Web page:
This blog is an archive of Gordon-Conwell's (GCTS) faculty blog, Every Thought Captive (2008-2012). It contains posts of Dr. Jeffrey Arthurs, Dr. Maria Boccia, Dr. Roy Ciampa, Dr. John Jefferson Davis, Dr. David Horn, and Dr. Sean McDonough. Other posts with information of interest to alumni of GCTS may be listed occasionally by the Alumni Services office.
Wednesday, December 7, 2011
“The medium is the message”
By Maria Boccia, PhD
Professor of Pastoral Counseling and Psychology
Director of Graduate Programs in Counseling Charlotte campus
I am actually going to quote Wikipedia: ‘"The medium is the message" is a phrase coined by Marshall McLuhan meaning that the form of a medium embeds itself in the message, creating a symbiotic relationship by which the medium influences how the message is perceived.’
I recently visited a church in which the medium used in the presentation of “worship” led me to think about this idea. When the service began, the lights in the auditorium were turned down, and spotlights on the stage and the worship team members were turned up. There was stage smoke billowing on the platform so that the spotlights created a visual line to the musicians. Four giant screens broadcast images, first of a meditation, then of the words of the songs the musicians were playing. As the singing progressed, a camera focused on each musician so that their image was projected onto the four giant screens as they played or sang. The background of the stage was composed of white and gray cutouts that were arranged in such a way as to resemble a house of cards stacked on one another. At first I did not notice the cross. But as I looked around me, I noticed that far above on the rim of the ceiling structure that held the spotlights was a cross. At the end of the set of songs, appropriately, the audience burst into applause. My husband leaned over and whispered in my ear, “I’m waiting for Tina Turner to appear.” It was quite a performance.
I have also attended churches where everyone was encouraged to “make a joyful noise.” Some have been so committed to this that I have heard choirs sing off key, singers sing out of time with each other, and been subjected to a variety of screechy trumpets and violins, all of which have so distracted me from the worship of God that I could not focus on why I was there. Clearly, the church I just described was committed to not allowing these kinds of distractions from attendee’s worship experience. The musicians performed professionally and the quality of both instrument and voice were excellent. And yet, it did not lead me to worship.
Worship. A most central activity of my faith, and yet so difficult to define, capture, and facilitate.
I have noticed a trend in churches to have people lead worship who have no training in theology, church music, congregational singing, and sometimes even musicianship. Sometimes they are songwriters. Sometimes they are singers. It seems to have become quite rare for them to be trained worship leaders. As a consequence, the experience I described above is becoming more and more common.
One of the challenges, of course, is that many people find themselves joining a church with people from many different backgrounds, church traditions, and preferences. What one person needs to lead worship is different from what another needs. This is one of the things I see valuable about the multitude of congregations we have today. The variety of church cultures provides the possibility of each of us finding a church whose leadership provides a worship context that leads us into the presence of God. But, can we get it wrong? My reflection is not about the “worship wars.” It’s not about contemporary or traditional or blended or whatever. It is about worship and how the media we choose influences our worship.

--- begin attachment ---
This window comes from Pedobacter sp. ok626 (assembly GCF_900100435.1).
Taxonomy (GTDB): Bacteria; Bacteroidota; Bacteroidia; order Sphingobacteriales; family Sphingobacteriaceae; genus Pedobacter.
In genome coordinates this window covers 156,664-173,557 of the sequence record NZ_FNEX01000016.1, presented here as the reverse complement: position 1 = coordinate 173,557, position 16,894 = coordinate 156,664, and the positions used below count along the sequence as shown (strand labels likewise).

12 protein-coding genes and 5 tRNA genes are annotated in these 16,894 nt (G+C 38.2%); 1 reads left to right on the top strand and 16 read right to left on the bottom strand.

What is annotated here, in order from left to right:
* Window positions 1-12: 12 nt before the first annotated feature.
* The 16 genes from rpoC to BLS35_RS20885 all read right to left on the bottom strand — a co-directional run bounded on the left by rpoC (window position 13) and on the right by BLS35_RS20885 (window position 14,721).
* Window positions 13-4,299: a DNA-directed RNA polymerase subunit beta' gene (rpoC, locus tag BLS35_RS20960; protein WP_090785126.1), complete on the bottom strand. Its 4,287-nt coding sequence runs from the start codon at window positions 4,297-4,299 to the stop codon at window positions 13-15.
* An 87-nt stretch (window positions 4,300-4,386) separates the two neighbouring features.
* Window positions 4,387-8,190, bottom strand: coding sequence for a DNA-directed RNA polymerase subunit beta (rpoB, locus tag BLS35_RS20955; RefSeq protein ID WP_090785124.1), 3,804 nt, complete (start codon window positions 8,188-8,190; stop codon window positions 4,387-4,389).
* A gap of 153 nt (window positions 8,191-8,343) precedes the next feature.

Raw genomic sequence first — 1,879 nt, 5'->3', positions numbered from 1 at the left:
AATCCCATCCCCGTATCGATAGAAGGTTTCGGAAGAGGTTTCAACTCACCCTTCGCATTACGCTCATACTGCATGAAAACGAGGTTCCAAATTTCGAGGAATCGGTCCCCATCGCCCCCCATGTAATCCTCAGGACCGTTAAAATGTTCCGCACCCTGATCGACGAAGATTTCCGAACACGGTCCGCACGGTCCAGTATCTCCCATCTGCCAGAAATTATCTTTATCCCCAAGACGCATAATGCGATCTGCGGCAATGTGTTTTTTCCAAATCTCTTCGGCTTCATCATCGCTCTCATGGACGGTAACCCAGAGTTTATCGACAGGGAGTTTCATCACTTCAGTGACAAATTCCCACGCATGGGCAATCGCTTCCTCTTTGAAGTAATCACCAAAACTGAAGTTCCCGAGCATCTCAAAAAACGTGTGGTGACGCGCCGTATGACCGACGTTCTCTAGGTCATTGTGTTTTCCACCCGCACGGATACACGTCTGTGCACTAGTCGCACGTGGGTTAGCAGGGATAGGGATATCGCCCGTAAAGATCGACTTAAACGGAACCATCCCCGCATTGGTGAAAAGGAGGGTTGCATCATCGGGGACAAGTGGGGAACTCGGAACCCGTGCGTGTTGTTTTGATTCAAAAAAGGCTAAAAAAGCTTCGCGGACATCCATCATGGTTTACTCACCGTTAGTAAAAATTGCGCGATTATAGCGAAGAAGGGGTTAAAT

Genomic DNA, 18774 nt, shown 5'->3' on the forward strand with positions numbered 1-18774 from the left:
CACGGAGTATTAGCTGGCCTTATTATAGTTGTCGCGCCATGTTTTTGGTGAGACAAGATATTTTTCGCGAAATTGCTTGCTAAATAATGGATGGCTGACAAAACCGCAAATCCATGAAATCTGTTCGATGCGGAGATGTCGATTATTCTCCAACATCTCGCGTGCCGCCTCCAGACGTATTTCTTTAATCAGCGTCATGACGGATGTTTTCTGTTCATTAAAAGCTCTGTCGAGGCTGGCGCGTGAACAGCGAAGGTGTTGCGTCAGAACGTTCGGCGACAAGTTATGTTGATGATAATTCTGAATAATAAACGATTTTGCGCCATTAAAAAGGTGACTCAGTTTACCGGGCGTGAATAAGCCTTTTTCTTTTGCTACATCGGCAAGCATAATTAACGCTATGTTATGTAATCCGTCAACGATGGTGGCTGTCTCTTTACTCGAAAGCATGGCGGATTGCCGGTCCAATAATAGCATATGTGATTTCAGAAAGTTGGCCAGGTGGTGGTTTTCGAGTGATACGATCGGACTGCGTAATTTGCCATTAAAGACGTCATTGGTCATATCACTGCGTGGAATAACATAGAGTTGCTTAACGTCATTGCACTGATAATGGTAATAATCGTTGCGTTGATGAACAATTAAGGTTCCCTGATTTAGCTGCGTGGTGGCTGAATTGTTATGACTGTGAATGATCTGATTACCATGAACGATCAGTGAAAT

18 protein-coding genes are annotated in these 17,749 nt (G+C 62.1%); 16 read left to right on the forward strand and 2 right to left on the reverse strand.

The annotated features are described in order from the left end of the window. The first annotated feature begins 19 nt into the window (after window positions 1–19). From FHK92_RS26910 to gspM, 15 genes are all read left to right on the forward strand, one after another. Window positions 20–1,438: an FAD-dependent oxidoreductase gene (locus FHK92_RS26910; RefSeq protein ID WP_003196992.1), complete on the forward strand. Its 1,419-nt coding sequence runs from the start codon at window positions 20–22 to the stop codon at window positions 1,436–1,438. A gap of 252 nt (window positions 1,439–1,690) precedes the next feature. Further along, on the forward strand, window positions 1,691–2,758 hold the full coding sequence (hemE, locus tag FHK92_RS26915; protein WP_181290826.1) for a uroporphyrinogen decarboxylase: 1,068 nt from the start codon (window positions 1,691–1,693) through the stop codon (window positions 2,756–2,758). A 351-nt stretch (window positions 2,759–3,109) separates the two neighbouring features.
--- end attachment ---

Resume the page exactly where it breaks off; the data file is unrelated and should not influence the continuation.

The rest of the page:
It is a tremendous responsibility to stand in front of God’s people and lead them into his presence so that they may praise, honor, and glorify him in an act of worship. James writes “let not many of you become teachers, my brethren, knowing that as such we will incur a stricter judgment” (James 3:1). This is the verse that drove me to seminary because I realized that if others were turning to me for leadership or instruction, I needed to be responsible about being adequately prepared to honor God and be faithful with the responsibility entrusted to me in the form of these people’s lives. So too should worship leaders be cautious and careful about how they lead others in worship. The medium through which we choose to express ourselves is a part of the message. It shapes the message. It is, as quoted above, symbiotic with the message.
I want to believe that the goal of every worship leader is to direct God’s children to enter into his presence and worship him. To do this, however, is not a simple task nor a small task. It is one that carries great significance, and requires much thought and preparation. If God gives you the responsibility of leading his people in worship, I pray that you will consider James’ words and ensure that your gifts and calling are strengthened and grown rich with adequate preparation. Formulate your theology of worship and ensure that it is consonant with your theology of God and church and spiritual formation. Use your theology of worship as a foundation for how you plan and lead worship, choose setting and context and instruments and songs and psalms, and everything other aspect of the experience you give to the people God has entrusted you to lead in worship. Anything less is a disservice to God’s people and disrespectful of the worship God as due.